I’m still working through the healing process of what acne (and imbalanced hormones) did to my skin, and so a natural herb like white willow bark intrigues me.
For me, a huge part of healing my acne has been balancing my hormones, but another important factor has been learning to naturally care for my skin using simple ingredients. It’s amazing what a bottle of apple cider vinegar, clay, honey, aloe, shea butter, herbs, nourishing oil, and switching over to cleaner makeup products has done to help heal my skin. I’m excited to now add white willow bark to this healing journey. Thank you, sweet reader friend, for asking about it.
White Willow and Apple Cider Acne Facial Toner
An herb-infused facial toner made with white willow bark and apple cider vinegar.
Combine the hot water and white willow bark in a small bowl. Let the mixture rest for 30 minutes. (I've let my mixture rest overnight before, too.)
Use a fine mesh strainer or cheesecloth to strain the white willow bark from the infused tea.
Add the glycerin and essential oil to a bottle with a lid (I use an amber glass bottle with a spray nozzle). Place the lid on the bottle and give it a good shake. Add the the apple cider vinegar and infused tea. Place the lid back on the bottle, and shake to combine the ingredients.
After washing the face with a cleanser, apply a small amount of toner to a cotton pad/ball and wipe the face. I personally like to spray the toner on my face and let it rest before applying a moisturizer. Store the toner in a cool, dark place (like a medicine cabinet) in between uses. I use toner at night before bed, and simply wash my face with water in the morning (just a personal preference).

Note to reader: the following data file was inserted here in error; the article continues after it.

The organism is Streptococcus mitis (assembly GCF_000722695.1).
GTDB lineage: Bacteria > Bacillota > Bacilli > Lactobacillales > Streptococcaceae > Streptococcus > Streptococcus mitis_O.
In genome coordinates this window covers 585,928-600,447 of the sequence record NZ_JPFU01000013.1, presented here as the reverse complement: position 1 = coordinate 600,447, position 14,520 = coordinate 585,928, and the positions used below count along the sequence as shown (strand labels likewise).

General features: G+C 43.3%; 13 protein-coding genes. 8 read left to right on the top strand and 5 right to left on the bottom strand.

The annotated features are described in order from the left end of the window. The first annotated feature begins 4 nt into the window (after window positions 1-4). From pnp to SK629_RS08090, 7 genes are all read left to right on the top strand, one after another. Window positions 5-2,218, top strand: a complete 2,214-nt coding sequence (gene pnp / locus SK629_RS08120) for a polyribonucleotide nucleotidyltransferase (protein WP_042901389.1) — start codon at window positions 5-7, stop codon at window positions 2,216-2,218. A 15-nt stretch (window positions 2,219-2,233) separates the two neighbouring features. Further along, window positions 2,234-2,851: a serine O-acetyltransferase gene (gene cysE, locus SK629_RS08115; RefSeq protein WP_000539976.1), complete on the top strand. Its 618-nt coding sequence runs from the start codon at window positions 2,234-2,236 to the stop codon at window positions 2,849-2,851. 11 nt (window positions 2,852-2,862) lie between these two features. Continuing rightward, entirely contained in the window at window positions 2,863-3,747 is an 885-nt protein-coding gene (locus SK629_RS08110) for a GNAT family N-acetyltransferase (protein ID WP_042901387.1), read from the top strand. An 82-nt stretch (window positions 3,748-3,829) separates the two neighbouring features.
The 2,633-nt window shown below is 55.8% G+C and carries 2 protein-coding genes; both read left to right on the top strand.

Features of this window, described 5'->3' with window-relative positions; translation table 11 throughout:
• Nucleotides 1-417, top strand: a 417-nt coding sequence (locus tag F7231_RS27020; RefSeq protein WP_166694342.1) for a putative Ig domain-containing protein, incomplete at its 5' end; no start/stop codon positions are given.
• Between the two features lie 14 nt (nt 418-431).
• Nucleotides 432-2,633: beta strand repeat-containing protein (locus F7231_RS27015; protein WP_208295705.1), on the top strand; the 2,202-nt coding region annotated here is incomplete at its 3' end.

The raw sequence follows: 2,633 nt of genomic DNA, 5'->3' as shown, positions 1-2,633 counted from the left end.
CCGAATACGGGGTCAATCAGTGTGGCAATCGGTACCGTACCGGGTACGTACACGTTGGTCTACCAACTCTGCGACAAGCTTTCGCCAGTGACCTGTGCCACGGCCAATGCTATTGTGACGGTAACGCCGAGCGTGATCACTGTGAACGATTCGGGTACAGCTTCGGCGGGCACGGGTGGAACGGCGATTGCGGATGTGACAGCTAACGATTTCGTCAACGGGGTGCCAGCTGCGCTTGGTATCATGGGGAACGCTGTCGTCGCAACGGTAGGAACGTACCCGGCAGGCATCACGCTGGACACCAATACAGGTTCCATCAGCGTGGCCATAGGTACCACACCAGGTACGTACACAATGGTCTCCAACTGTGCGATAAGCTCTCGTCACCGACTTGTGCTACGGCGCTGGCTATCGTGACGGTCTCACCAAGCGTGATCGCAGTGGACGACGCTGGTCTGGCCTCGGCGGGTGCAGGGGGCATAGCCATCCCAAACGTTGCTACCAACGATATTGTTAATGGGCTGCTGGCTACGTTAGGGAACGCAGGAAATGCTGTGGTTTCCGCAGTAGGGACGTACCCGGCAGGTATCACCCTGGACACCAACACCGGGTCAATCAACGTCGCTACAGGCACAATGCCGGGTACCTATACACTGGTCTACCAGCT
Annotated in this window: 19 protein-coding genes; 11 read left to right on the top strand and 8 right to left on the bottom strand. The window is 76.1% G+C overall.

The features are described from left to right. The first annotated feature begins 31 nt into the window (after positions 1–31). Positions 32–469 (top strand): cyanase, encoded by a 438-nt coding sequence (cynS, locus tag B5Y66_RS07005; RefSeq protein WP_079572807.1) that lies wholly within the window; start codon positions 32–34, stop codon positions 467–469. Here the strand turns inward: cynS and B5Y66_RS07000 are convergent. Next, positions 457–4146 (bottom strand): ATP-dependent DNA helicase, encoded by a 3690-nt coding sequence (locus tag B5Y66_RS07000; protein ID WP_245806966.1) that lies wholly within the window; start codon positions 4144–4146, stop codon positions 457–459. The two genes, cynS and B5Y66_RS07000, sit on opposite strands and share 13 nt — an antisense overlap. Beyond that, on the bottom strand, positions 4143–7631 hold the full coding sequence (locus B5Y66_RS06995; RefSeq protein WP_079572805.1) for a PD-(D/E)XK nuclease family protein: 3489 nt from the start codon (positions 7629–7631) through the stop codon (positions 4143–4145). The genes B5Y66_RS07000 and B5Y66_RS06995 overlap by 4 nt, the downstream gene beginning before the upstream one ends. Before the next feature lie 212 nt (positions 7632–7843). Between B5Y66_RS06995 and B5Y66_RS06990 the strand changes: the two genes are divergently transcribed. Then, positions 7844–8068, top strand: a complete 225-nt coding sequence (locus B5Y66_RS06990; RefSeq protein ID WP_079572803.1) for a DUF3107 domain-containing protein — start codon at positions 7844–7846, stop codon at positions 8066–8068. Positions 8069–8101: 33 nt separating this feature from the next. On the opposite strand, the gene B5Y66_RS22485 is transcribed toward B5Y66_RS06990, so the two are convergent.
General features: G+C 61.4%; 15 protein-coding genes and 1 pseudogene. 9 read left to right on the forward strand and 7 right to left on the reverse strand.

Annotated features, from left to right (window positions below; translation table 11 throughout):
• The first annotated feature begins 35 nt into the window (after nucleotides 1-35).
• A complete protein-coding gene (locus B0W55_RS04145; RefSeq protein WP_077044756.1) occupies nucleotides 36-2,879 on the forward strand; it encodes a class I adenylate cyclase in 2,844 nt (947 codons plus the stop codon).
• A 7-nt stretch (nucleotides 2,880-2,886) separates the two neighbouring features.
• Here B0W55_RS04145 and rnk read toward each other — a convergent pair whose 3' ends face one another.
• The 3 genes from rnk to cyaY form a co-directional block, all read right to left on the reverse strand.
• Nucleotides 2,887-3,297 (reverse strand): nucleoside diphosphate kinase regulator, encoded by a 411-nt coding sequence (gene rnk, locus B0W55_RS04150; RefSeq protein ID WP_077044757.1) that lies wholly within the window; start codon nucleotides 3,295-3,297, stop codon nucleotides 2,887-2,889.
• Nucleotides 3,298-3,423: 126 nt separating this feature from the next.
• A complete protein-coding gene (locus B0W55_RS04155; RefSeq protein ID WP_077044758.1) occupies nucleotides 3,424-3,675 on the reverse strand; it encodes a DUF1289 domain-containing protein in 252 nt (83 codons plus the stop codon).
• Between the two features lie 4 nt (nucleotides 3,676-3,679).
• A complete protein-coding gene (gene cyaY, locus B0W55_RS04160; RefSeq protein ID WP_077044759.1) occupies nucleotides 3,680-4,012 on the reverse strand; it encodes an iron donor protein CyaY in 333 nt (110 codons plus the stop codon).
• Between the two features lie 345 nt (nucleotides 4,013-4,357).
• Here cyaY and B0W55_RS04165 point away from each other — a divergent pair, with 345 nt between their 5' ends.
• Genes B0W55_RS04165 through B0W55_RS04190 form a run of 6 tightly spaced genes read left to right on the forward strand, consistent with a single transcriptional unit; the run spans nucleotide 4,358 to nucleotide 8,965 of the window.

*I found white willow bark at a local health food store (Frontier Bulk Bins). If you have a local health food store in your area, give them a call and ask about white willow bark. The bark may be sold in the supplement or spice/herb section. Another option for sourcing white willow bark is to purchase it online (I found the same Frontier product via Amazon).
I use our tea/coffee kettle to warm the water until it's boiling, and then pour the boiling water over the white willow bark.
Distilled water is best for water-based projects. I've personally been using filtered water since this recipe makes a small amount of toner that's used quickly. Storing the toner in the fridge is an option, too, if you're concerned about the toner going bad.
If you don't care for the smell of vinegar, I recommend trying witch hazel as a substitution. If you go with the vinegar but feel it's too strong or tingly for your skin, reduce the amount.
You're welcome to try skipping the glycerin, if you don't have any available. It does help disperse the essential oil in the water, and it's a hydrating ingredient.
I found the glass bottle in my photos at a local apothecary. Amazon and some health food stores carry a good variety of bottles for do-it-yourself creations.
If you make this recipe, be sure to snap a photo and hashtag it #LIVESIMPLYBLOG. I'd love to see what you make!